Tennessee Living

Since my little visitor map indicated that I have several out of state visitors, and even some international visits (howdy international visitors!) I wanted to take a moment to welcome you all (even if only virtually) to the great state of Tennessee. I have compiled a quick guide to Tennesseans (and the south in general) based on commonly asked questions.

"Do you live on a farm?"
I do not live on a farm. Yes, there are farms in Tennessee, but not nearly as many as you would think. I live in a subdivision. I have neighbors on either side of me. Sometimes while driving, I will pass a field of cows, but I think they belong to the University of Tennessee Ag campus, so they do not count. (UT keeps all kinds of animals, most of them under the heading, "students").

"No farm? Where do you keep your sheep and goats then?"
I do not have stock animals. (See "I do not live on a farm" above). I do not own chickens, or cows, or goats, or horses. I get my eggs from Kroger's, and the only goat I've been close to was in a petting zoo (and he was leering at the hem of my shirt with malice in his eyes, so I didn't hang around long). Not really overly fond of things with hooves.

"What's with the 'Bless your heart' thing?"
I am a fan of bless (your/their/his/her/etc) heart. Contrary to what anyone above the Mason-Dixon line will tell you though, this is not meant as a slight. This is said to express sympathy, even if you're just expressing sympathy that the person you are blessing is an irreversible idiot. (The difference between the North and the South is that Yankees will just tell you that you're an idiot. Southerners will tell you that you're an idiot, but we'll also pity you for it). Need to express sympathy? Try bless your heart. "His dad is in the hospital again, bless his heart" works just as well as "She's got the brains of a turnip, bless her heart". In cases of extreme or heartfelt sympathy, use "Bless your pea-pickin' heart". Pea-picking hearts always convey more sympathy. Not sure why.

"Do you have an outhouse?"
Um, no. You have no doubt gotten this impression from that tv show, The Beverly Hillbillies". May I just say that that is a grossly exaggerated stereo-type. We've had indoor plumbing for some time now. At least 2 years.

"Why aren't you wearing overalls and running around barefoot?"
The Beverly Hillbillies obviously did a number on you, bless your heart. Look around you. Whatever the people passing you are wearing, chances are that someone in Tennessee is wearing the same thing. Shoes included. Unless of course, we're at home, or in the yard, or at the beach. Shoes are optional then.

"Why do you talk so slowly"?
Yes, we probably talk a little slower than everybody else, but that doesn't mean that we think slowly too. We do this deliberately to make you drop your guard before we dazzle you with our brilliance and wit. We also tend to have what is often described as a drawl, and we also extend single word syllables into much longer words to express dismay. (My grandmother is the best at this. My grandfather's name is Ed, but when she says it, it comes out as "Ey-yy-yy-yy-d!" Never less than 5 syllables. The longer it is, the more shocked she is at whatever he did).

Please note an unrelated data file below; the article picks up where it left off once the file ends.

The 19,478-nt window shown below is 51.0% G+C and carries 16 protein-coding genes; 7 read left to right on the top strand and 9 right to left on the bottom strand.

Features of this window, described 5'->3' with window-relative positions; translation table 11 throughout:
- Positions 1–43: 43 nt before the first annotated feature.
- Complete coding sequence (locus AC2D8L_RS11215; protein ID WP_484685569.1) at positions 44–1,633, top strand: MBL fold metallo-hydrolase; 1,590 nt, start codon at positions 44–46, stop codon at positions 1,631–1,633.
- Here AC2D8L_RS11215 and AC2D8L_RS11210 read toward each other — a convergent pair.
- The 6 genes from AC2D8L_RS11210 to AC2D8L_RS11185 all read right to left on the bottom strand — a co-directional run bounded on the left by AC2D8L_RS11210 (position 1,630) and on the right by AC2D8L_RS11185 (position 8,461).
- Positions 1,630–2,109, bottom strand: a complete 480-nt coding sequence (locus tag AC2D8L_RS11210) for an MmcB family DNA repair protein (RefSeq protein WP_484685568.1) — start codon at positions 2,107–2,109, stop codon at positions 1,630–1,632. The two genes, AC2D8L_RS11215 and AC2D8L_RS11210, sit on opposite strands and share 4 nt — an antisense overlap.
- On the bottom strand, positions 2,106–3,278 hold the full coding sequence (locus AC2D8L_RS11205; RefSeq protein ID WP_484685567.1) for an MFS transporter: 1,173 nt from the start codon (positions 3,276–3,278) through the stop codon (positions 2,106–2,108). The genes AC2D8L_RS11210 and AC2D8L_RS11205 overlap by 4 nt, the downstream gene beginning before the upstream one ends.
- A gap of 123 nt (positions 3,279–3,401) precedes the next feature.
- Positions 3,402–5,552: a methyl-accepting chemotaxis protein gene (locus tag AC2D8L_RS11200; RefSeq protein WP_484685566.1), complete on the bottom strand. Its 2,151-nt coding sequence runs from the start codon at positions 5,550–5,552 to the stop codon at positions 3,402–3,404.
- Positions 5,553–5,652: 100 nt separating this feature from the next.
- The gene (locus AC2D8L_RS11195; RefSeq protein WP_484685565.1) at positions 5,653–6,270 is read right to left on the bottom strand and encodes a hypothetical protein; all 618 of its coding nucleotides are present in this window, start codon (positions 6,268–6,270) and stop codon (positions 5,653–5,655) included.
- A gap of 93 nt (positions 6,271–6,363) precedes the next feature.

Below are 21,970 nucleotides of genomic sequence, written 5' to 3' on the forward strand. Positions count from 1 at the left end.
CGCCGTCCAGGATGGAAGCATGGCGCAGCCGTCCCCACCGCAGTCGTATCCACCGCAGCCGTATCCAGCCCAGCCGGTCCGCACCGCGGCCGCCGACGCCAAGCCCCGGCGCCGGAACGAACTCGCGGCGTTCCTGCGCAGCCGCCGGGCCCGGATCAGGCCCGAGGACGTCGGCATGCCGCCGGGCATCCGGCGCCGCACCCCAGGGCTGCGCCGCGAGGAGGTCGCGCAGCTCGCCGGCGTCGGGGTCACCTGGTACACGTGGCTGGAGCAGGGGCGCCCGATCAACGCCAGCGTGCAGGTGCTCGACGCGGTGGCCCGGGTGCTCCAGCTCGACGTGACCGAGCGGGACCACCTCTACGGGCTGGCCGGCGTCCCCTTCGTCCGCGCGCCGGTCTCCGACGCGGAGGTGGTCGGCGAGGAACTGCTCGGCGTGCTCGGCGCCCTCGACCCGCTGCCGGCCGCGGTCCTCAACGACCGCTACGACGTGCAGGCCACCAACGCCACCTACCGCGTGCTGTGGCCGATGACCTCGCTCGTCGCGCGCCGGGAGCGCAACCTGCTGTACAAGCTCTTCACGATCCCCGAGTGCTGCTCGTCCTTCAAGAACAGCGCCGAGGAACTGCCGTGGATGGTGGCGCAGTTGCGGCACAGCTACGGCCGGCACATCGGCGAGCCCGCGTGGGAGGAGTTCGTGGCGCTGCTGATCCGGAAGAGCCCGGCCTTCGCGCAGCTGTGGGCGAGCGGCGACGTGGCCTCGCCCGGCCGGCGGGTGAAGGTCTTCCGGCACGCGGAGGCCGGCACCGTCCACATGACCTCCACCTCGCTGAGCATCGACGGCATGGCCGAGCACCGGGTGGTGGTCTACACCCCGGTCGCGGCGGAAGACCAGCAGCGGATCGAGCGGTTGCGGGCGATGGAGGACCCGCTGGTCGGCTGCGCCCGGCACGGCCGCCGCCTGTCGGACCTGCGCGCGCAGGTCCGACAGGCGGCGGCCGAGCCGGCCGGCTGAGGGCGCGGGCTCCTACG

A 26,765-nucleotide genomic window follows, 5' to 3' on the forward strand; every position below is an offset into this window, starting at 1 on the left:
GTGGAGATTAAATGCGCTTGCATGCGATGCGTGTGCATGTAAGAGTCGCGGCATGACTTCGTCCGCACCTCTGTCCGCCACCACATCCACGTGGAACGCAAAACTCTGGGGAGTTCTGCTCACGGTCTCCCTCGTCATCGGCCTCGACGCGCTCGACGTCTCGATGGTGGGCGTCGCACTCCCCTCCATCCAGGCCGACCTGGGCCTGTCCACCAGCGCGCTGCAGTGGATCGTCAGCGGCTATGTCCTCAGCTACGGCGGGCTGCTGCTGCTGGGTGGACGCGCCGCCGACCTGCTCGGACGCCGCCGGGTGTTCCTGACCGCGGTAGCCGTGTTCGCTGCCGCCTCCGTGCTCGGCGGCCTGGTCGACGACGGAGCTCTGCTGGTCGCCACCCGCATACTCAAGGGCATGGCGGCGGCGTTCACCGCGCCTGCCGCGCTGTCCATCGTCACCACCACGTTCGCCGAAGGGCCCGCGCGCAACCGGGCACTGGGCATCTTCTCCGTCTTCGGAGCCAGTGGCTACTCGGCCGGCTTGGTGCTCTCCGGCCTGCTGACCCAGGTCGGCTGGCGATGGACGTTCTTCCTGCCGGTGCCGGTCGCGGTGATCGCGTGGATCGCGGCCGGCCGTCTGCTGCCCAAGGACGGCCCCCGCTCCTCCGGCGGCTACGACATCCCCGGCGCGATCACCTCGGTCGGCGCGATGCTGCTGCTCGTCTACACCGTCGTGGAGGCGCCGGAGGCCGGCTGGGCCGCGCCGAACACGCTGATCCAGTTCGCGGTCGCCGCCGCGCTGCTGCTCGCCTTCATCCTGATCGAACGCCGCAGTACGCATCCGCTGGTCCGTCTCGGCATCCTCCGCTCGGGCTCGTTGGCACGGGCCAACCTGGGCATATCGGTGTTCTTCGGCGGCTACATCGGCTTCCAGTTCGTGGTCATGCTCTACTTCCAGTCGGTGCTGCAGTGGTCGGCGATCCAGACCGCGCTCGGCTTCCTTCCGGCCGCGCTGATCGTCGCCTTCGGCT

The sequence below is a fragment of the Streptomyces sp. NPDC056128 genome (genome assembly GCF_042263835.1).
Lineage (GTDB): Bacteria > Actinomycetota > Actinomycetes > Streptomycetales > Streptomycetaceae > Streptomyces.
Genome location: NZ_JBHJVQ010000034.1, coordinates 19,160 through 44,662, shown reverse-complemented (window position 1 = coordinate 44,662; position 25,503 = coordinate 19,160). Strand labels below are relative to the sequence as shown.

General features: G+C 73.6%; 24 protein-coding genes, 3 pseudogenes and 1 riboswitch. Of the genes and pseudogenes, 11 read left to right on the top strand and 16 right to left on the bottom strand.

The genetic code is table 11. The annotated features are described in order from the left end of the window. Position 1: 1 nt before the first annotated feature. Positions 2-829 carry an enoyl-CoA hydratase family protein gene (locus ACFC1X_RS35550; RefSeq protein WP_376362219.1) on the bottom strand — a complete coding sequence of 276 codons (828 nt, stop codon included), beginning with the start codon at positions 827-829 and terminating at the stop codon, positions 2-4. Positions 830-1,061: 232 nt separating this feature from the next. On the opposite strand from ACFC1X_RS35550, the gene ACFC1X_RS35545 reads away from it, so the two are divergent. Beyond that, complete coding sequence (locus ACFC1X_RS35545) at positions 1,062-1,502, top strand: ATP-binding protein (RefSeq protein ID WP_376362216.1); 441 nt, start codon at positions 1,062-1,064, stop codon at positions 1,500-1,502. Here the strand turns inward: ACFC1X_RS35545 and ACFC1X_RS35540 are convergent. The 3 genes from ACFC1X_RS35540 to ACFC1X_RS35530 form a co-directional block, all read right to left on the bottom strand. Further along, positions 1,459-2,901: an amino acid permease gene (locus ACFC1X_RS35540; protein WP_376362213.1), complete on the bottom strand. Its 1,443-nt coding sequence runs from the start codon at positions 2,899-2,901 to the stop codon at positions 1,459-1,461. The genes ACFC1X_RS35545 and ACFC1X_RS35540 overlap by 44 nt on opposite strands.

"What's with the word Howdy"?
It's just friendly. Think, did you ever see a movie where the bad guy jumped out and said "howdy" before blowing someone away? No they did not. (And if you know of a movie where they did, then just keep it to yourself because I'm trying to make a point here). Howdy is just a casual, friendly greeting. Howdy has no ulterior motives. Howdy is not snide or snooty. Howdy is genuine. Try it sometime. You'll make lots of friends.

"What is sweet tea?"
Oh. My. Goodness. Sweet tea is just the nectar of the gods! All you northerners don't know a thing about how tea is supposed to be. It's a drink and a dessert all in one. And it doesn't count if the tea is unsweet and you just dump some sugar packets into it. Nonononono. You have to add the sugar when the water is boiling so that it all dissolves. I find that a cup to a cup and a half of sugar per gallon of water works well. Then you add your tea bags and let it seep for a while. Then you pour the tea over ice cubes so that it's good and cold. (All tea is iced tea...if your tea is still hot, you haven't waited long enough before drinking it. The coldness really brings the sugar taste out). Tea is for hot summer days and parties and church socials and after mowing the lawn. You'd think you'd died and gone to heaven.

"What is UT?"
UT does NOT stand for Utah, or worse, the University of Texas (Even though they pretend to be us, right down to the orange). UT is the University of Tennessee. Period. The main campus is right here in Knoxville, but they've got other campuses like UT Chattanooga (UTC) or UT Martin (UTM) and a space institute somewhere, but first and foremost, UT means Knoxville. The colors are orange and white, and mascot is the Volunteer, and the favorite pastimes are football and women's basketball.

So there you go, a crash course in East Tennessean. For homework, repeat the following phrase:
Howdy! Would you like some sweet tea while we watch UT destroy Florida (bless their hearts)?

With enough practice, you'll be ready to visit the great state of Tennessee. And we'll welcome you, because we're decent folk, and you can't help the fact that you weren't born here in the first place. Bless your heart.